Joe Carter’s voice carries forward through the words of Judith Jamison describing Ailey’s artistic vision for the rousing concluding phrase of Revelations:
"He understood about when someone would chug down the aisle because they had that spirit going through them. They weren’t just doing a dance. They actually felt something. And it was their great faith, and their great belief. We are joyous in that we see hope from despair. Always. It is never-ending hope."
(photo: Ailey Archives)
Moving to Think
Andy Dayton, associate web producer
Listening to neuroscientist Adele Diamond’s conversation with Krista, I couldn’t help but think of the talk by Sir Ken Robinson. Robinson has written several books on education, the arts, and creativity, and he’s on our “big list” of potential future guests.
One thing Diamond mentions is a lifelong love of dance, which brought to mind Robinson’s story about Gillian Lynne, who’s best known for choreographing Andrew Lloyd Webber’s Cats. He tells the story about how Lynne’s “learning disorder” turned out to be her life’s calling (jump to 15:15 in the video for the story, or read the transcript below):
"… Gillian and I had lunch together one day and I said, ‘Gillian how did you get to be a dancer?’ And she said it was interesting; when she was at school she was really hopeless. And the school in the thirties wrote to her parents and said, ‘We think Julian has a learning disorder.’ She couldn’t concentrate, she was fidgeting. I think now they’d say she had ADHD, wouldn’t you? But this was the 1930’s and ADHD hadn’t been invented, you know, at this point, so it wasn’t an available condition, you know. People weren’t aware they could have that.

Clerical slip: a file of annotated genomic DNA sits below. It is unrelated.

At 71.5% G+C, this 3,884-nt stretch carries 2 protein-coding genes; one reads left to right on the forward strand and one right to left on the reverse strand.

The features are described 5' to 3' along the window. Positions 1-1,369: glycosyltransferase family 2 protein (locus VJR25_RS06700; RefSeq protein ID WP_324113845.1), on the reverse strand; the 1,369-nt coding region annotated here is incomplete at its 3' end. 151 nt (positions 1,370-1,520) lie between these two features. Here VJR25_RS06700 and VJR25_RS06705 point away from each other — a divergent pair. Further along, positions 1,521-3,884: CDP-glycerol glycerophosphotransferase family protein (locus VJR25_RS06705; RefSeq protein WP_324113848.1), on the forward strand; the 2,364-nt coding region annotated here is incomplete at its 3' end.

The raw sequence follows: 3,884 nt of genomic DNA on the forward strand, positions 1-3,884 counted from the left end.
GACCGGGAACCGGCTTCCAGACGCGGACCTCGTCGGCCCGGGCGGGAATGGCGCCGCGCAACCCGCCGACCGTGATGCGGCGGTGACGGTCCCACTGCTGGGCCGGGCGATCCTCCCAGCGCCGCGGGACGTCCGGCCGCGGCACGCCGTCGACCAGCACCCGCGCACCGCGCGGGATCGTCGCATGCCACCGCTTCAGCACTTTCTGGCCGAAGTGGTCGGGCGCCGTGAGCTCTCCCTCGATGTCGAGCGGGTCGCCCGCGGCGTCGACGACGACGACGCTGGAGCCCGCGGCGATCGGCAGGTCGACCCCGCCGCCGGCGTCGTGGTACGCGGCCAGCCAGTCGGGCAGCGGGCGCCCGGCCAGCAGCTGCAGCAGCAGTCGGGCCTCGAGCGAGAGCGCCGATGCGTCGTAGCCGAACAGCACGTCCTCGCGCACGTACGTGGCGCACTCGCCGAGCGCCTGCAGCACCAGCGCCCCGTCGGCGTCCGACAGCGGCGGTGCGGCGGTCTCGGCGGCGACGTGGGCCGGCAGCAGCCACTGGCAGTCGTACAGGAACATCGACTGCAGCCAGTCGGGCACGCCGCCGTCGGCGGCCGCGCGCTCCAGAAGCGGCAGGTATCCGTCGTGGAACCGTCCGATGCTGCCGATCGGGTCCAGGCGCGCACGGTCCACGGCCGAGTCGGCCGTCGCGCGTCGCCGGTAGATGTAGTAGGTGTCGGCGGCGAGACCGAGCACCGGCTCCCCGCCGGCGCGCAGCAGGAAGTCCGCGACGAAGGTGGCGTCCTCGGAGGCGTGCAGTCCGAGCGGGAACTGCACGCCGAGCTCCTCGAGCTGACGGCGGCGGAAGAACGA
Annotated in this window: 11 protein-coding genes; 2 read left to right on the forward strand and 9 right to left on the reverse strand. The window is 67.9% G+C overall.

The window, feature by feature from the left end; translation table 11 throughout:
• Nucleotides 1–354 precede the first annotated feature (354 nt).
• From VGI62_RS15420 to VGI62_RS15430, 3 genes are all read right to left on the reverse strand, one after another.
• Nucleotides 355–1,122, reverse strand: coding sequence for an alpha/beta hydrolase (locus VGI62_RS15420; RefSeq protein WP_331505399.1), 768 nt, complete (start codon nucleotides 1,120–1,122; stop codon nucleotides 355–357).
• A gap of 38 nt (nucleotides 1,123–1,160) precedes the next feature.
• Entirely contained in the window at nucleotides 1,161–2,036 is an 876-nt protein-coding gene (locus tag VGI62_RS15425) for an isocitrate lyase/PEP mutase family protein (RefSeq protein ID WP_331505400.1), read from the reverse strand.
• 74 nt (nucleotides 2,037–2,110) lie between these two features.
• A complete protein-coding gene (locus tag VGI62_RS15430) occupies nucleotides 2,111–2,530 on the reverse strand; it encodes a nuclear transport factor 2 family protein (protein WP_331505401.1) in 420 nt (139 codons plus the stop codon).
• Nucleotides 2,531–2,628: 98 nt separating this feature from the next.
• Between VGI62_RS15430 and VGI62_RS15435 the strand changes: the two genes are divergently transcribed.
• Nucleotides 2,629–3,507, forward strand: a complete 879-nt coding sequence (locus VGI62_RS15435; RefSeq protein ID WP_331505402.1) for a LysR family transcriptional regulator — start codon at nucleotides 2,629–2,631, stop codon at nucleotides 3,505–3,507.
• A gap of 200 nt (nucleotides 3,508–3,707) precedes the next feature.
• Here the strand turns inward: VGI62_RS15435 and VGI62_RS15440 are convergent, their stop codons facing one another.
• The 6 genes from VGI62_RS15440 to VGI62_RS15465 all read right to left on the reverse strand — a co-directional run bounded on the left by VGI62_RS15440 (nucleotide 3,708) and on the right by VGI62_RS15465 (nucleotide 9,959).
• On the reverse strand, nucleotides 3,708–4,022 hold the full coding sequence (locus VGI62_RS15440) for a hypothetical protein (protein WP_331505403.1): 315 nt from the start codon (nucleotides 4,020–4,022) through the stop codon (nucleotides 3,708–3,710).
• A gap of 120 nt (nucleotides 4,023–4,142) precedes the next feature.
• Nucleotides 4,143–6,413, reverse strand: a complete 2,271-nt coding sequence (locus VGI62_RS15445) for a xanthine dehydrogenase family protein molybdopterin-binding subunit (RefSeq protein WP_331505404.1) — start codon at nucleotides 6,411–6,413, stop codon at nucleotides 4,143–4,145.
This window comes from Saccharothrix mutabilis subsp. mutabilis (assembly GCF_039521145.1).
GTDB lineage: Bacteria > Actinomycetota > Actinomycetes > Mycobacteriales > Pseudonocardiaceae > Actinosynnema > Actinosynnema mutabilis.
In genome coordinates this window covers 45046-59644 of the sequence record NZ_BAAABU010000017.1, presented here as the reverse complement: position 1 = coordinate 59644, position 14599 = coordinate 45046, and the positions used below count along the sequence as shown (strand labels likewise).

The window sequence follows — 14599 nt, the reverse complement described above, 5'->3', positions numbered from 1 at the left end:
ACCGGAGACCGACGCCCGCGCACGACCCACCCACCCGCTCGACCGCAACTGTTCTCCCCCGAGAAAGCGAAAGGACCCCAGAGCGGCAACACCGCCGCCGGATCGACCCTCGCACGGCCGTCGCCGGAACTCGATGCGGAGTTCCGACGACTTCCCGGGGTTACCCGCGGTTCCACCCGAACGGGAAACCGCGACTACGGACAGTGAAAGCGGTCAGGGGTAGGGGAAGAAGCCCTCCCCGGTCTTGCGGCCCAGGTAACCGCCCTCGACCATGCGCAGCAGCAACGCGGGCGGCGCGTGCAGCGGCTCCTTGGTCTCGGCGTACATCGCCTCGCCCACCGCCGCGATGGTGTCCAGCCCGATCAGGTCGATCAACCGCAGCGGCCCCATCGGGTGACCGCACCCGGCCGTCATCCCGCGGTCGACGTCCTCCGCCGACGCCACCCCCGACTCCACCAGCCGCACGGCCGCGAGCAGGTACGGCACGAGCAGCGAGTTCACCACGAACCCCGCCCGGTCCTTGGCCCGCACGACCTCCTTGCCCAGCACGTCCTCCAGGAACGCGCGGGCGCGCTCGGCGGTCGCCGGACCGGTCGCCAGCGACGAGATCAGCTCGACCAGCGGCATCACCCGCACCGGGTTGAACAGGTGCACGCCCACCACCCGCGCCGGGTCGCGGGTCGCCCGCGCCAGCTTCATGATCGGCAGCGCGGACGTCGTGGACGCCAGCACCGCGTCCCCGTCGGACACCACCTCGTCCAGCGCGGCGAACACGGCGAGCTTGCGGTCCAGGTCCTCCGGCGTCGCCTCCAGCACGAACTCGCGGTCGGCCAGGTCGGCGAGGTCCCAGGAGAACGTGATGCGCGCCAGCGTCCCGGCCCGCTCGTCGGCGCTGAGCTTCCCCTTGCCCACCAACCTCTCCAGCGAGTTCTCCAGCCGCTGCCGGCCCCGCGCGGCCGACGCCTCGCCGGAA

Anyway, she went to see this specialist in this oak-paneled room and she was there with her mother and she was led and sat on this chair at the end. And she sat on her hands for 20 minutes while this man talked to her mother about all the problems Gillian was having at school.
And at the end of it — because she was disturbing people and her homework was always late and so on, a little kid of eight — in the end, the doctor went and sat next to Gillian and said ‘I’ve listened to all these things your mother has told me. I need to speak to her privately.’ So he said, ‘Wait here. We’ll be back. We won’t be very long,’ and they went and left her. But as they went out of the room, he turned on the radio that was sitting on his desk, and when they got out of the room, he said to her mother, ‘Just stand and watch her.’ The minute they left the room she said she was on her feet moving to the music and they watched for a few minutes and he turned to her mother and said, ‘You know, Mrs. Lynn, Julian isn’t sick — she’s a dancer. Take her to a dance school.’
I said, ‘What happened?’ She said, ‘She did. I can’t tell you, sir, how wonderful it was. We walked into this room and it was full of people like me; people who couldn’t sit still. People who had to move to think.’”